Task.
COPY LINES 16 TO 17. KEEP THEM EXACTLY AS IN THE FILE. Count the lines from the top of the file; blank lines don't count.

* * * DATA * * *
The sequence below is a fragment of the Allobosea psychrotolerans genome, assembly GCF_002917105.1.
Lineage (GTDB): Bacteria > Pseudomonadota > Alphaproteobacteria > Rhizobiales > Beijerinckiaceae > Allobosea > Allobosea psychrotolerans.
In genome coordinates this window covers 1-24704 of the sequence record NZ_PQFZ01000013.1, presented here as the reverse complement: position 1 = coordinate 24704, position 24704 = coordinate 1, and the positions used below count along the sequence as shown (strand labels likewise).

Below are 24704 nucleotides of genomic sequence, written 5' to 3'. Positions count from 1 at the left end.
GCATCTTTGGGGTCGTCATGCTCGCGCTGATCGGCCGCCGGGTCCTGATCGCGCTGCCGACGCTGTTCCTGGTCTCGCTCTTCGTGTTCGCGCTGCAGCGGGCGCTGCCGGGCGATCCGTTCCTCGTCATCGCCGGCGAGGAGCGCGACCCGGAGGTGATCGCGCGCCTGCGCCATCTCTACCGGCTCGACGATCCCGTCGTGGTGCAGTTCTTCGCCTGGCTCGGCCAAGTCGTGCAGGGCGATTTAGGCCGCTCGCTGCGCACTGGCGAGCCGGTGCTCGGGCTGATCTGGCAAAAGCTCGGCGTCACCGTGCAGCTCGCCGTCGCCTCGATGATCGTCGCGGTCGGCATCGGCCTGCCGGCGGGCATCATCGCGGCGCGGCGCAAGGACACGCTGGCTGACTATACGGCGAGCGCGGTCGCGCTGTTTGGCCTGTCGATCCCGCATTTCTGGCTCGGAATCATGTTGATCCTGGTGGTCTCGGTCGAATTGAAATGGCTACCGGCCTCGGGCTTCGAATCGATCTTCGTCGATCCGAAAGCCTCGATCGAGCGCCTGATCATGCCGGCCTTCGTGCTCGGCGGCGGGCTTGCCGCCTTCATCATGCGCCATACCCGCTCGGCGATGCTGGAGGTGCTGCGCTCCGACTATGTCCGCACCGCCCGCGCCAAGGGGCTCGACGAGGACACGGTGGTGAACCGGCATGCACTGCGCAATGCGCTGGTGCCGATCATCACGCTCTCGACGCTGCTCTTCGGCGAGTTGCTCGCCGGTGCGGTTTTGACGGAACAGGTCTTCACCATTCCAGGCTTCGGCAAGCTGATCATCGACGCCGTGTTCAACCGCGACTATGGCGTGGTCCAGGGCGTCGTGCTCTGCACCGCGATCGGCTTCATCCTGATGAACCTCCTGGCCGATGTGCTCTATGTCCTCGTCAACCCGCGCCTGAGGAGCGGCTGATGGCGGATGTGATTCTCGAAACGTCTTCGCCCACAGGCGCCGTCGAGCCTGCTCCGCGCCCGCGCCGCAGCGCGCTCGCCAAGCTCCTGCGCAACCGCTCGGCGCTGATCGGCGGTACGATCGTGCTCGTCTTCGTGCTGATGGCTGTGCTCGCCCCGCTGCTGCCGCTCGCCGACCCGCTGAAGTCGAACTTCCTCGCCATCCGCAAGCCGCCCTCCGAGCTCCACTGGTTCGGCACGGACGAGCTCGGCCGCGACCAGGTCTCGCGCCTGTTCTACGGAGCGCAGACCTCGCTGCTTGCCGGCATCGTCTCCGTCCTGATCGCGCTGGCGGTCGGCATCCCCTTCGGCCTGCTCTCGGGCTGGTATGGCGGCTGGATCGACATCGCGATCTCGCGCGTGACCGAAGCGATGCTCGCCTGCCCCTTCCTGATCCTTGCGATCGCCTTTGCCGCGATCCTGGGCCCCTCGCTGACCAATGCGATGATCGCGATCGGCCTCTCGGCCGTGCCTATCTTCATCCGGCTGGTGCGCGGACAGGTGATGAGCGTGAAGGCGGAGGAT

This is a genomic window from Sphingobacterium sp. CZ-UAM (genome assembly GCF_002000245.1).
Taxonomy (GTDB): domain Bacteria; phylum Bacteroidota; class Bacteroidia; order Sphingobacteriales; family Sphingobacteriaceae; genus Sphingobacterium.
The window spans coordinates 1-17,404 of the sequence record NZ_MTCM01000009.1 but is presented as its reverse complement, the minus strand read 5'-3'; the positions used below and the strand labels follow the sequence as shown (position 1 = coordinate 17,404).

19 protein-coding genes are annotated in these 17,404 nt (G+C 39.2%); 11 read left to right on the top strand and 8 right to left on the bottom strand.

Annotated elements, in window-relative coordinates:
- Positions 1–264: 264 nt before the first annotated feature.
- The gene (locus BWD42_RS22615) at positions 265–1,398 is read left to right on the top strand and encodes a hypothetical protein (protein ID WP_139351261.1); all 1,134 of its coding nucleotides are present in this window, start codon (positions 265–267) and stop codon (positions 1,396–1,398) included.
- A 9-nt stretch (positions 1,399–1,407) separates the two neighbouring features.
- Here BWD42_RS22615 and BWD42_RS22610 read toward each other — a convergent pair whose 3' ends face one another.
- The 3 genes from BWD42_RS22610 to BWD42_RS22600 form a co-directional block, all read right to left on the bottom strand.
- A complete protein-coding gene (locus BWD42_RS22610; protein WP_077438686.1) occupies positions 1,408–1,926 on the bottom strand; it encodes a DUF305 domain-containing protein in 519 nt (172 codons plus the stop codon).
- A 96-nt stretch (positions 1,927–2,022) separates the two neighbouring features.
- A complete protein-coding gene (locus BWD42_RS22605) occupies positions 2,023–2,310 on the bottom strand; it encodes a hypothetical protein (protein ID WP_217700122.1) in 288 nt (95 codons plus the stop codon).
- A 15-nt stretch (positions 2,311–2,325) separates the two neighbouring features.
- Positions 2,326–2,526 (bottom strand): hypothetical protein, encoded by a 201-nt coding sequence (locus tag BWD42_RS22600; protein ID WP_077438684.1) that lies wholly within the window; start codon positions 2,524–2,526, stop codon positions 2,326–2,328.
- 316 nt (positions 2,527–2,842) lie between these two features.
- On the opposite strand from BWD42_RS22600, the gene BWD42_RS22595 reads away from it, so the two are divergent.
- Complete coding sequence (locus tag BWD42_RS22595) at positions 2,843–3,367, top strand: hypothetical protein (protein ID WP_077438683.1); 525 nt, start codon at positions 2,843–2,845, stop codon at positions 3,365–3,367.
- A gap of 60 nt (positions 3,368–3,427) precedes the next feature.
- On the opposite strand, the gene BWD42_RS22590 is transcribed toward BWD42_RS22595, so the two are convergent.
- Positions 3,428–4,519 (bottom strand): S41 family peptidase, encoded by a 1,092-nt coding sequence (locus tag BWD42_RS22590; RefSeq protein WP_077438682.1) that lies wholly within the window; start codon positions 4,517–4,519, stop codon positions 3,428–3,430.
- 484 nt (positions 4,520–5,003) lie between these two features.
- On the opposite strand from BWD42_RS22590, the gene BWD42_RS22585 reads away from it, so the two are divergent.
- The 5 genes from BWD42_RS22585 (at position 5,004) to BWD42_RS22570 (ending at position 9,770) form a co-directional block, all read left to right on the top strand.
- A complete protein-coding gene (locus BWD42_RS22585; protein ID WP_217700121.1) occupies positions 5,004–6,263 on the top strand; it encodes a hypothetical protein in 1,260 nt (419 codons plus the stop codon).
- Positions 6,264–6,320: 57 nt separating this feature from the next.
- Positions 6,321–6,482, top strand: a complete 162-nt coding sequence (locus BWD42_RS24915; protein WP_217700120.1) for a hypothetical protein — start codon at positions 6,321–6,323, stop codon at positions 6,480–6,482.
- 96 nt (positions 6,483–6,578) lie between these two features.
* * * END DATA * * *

- A complete protein-coding gene (locus BWD42_RS22610; protein WP_077438686.1) occupies positions 1,408–1,926 on the bottom strand; it encodes a DUF305 domain-containing protein in 519 nt (172 codons plus the stop codon).
- A 96-nt stretch (positions 1,927–2,022) separates the two neighbouring features.